Today was the last day of the first Pioneer mountain bike stage race. Final stages are different beasts in every stage race I’ve done. In shorter stage races, there’s no need for a parade, or gifted wins. In some longer stage races, the race leaders might grace a stage win to other teams, if they can ride hard enough. The last stage of The Pioneer was from up high at Snow Farm down to Queenstown, and a quick query with Dan McConnell last night as to whether he and Anton Cooper would let a Kona team take a stage gained a fast response, “Not if we can help it.”
Snow Farm is a ski resort without the fun parts, in the same way that cross-country skiing is like skiing without any of the fun bits. There are no bars, cool restaurants, attractive people swanning around, or huge alpine vistas (ok the view to Mt Aspiring was ok). But there are lots of kilometres of XC ski trails that are open to mountain bikers in summer.
With 62km ahead, and a curious 1974m of climbing on what looked to be a downhill stage, we waited in the start chute ready to go, set to fire up for one last stage. While Cory Wallace was the last rider into the start chute with about a minute to go, and was lubing his chain with 10 seconds to go, he was one of the main protagonists who forced the pace hard on the start loop away from Snow Farm. A split occured pretty quickly with both Kona Teams, Team Danton, EpicCymru.com and myself wondering what I was doing, besides getting ready to blow up.
The sun was to our left, and the first few fast dirt roads were super dusty, making picking any hazards difficult when you’re dangling at the back of a fast moving group. Crossing to double track, it didn’t get any easier, with the sun at a low height but quite bright making vision pretty hard. We descended to Roaring Meg singletrack, a lumpy singletrack section that was hard to negotiate at times, and hard to race. there were lots of hidden holes and narrow creeks that had created 50-80cm wide channels. Real collarbone breaking territory. I shut it down as I planned on getting home in one piece.
We took a long descent to a farm and the one aid station. While I wasn’t hungry, it seemed worth stopping for a piece of cake. It was the last stage afterall. I heard over the radio in a vehicle there reports of a rider with a broken collarbone.
The route turned to ascend to the Kawarau face, which was beautiful at first, with the Kawarau river a turquoise blue below. But it soon turned to torture, with one sharp pinch after another, some steep or loose enough that we had to get off to walk, or stumble, upwards.
A fast, and at times confusing, descent through some steep farm trails and paddocks took us to the Queenstown Trail, where we had about 20km of gravel cycletrail to the finish. We ascended a climb then skirted the river, at times with a headwind, but always closing in on the final target.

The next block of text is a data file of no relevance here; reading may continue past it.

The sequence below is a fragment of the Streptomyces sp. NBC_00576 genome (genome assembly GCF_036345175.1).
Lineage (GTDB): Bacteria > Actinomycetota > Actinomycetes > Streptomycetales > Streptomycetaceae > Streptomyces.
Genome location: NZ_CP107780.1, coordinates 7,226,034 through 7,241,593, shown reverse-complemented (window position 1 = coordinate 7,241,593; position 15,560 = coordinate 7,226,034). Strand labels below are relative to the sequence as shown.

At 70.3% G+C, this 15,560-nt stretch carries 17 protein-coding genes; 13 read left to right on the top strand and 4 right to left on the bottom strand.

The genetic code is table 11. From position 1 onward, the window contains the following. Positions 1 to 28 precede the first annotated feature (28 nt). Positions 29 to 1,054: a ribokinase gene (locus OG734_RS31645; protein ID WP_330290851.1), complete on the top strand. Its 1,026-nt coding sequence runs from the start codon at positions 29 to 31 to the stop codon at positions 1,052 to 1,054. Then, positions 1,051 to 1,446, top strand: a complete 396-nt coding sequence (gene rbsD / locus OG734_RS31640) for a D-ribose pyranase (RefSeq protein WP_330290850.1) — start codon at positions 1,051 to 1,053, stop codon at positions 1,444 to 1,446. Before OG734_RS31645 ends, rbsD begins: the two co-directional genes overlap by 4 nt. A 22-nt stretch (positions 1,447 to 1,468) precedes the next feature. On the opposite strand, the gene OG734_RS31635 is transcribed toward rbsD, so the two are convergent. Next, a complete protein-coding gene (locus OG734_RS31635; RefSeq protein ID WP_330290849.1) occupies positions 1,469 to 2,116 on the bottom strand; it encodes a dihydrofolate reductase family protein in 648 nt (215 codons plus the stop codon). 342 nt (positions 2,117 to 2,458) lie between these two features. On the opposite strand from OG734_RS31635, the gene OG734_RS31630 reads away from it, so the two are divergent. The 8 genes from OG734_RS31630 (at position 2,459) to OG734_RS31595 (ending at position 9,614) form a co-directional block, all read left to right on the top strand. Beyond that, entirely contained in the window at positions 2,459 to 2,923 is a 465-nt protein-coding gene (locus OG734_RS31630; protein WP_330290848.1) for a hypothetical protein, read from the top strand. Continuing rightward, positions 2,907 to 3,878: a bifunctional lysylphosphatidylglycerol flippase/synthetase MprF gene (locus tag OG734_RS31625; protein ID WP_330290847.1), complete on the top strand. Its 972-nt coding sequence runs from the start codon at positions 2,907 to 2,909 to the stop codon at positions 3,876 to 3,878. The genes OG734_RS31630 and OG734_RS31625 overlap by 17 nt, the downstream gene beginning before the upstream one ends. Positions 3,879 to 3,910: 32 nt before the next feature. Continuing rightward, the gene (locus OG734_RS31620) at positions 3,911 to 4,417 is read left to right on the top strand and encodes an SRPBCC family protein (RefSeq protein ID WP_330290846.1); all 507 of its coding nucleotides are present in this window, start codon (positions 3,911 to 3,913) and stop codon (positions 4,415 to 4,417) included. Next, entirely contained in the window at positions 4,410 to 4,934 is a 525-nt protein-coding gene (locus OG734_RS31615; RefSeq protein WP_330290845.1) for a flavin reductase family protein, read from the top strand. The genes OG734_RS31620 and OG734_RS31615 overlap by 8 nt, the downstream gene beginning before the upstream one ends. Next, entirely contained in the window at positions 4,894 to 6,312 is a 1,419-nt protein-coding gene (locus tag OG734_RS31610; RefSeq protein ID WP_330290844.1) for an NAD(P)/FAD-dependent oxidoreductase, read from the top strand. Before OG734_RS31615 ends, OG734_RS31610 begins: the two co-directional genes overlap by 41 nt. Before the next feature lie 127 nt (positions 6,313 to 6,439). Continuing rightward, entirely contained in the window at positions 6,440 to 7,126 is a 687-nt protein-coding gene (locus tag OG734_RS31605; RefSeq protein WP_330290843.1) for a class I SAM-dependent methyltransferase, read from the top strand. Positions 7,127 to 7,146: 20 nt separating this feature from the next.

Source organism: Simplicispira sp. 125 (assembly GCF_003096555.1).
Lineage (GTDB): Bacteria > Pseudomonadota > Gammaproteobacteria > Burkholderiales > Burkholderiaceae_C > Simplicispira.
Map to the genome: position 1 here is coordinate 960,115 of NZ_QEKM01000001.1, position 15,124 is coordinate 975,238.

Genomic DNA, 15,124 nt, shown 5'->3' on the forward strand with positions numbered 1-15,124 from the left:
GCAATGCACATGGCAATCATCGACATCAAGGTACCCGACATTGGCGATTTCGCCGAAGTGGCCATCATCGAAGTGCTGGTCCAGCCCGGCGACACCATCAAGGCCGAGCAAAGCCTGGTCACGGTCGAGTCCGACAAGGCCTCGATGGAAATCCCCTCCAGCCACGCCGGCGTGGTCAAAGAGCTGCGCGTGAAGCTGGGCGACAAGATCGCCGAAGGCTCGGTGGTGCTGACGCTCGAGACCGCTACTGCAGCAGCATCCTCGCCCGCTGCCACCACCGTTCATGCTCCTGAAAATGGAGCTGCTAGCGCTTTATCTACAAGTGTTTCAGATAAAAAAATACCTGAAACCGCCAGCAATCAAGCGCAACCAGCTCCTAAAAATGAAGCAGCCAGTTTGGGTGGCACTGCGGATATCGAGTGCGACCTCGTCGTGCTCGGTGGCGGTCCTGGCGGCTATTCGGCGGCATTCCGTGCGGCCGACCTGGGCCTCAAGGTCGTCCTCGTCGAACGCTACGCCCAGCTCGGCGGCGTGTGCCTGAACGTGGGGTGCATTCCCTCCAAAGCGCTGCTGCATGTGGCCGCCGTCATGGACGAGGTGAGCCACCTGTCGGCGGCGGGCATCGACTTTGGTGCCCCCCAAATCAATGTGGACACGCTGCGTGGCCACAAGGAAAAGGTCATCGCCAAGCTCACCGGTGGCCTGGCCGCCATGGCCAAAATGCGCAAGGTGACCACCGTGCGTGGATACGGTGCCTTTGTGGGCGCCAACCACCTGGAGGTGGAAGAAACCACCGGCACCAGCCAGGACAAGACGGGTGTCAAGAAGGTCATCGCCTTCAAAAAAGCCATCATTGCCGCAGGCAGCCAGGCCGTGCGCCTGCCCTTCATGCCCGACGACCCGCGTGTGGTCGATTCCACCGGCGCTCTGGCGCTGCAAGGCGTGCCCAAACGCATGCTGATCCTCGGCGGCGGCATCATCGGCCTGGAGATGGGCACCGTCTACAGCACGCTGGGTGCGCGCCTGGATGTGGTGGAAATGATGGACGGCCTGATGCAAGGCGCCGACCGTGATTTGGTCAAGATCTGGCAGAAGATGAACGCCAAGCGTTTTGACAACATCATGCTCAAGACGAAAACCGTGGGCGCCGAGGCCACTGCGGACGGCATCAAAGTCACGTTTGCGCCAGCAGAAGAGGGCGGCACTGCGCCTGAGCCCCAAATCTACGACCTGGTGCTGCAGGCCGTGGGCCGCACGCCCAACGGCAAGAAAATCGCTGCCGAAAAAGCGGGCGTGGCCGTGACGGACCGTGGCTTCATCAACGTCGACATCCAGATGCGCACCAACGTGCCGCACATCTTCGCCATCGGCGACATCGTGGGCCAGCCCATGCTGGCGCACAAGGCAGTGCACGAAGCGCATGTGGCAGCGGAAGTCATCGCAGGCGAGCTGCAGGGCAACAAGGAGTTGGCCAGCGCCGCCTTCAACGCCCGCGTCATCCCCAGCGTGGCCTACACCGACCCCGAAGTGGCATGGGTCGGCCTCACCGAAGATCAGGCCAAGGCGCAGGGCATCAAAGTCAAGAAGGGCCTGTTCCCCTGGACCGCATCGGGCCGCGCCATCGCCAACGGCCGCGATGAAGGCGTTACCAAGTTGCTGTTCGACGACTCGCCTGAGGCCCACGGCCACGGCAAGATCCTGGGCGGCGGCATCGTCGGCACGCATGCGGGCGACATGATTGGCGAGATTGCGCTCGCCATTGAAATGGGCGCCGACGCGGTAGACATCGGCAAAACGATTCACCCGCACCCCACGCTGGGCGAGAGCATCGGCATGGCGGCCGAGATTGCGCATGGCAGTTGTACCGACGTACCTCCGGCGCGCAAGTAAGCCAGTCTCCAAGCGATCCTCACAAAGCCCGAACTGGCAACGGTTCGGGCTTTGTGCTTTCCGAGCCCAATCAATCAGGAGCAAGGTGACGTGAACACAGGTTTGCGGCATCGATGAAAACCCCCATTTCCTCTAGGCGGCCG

The finish was a little out of character, as the trail winds around the back of Queenstown Airport, and some patchy marking did have a few people going astray for a few hundred metres. At the front of the race though, it was Kona A of Cory Wallace and Spencer Paxson who took the stage win, but Dan McConnell and Anton Cooper still won overall. Cooper commented on how the week treated him.
“That is just such a great week and great riding. I must admit that after three or four days we were feeling it and wondering if we might be here at the end of the week, but we kept on riding through each day,” said Cooper. “The Kona boys were great competition, a real coup for the event to have them here and they raced strongly all week. This is a great way to lay down a base of miles with World Cup races to come and of course Rio later in the year, but The Pioneer has proven this week to be a great event in its own right, a really tough but stunning ride through incredible countryside, it has been a huge challenge but we have loved every moment.”
Like Cooper, Kate Fluker is focused on Rio but first New Zealand must qualify a spot and then she must be selected, with a top 16 at the opening World Cup cross Country race in Cairns in late April amongst the targets she has to reach, but the 28 year old believes The Pioneer has put her in just the right space.
“I don’t think I could have got a better base session in than this, from here we need to work on the speed in my legs for the shorter sharper racing, but I am feeling really good, I am feeling strong and just want to build on this now. We are relying on Australia maintaining their top 17 world ranking and that gives New Zealand the Oceania spot for Rio, and then I need to meet that criteria in Cairns and earn selection.”
There was high drama in the Master’s Men’s category as Team iRide won the stage when Team Leave Pass 2 (of Minter Barnard and Ian Chitterer) had a flat and lost a few minutes. But with this team also going off course at the end there were some stressed South Africans at the finish – but they didn’t lose their GC lead and Ian and Minter have won their category, possible the most hard fought of the race.
We’ll have an event rundown and full gallery in the coming days, but if you like hard week long stage races – put The Pioneer on your bucket list.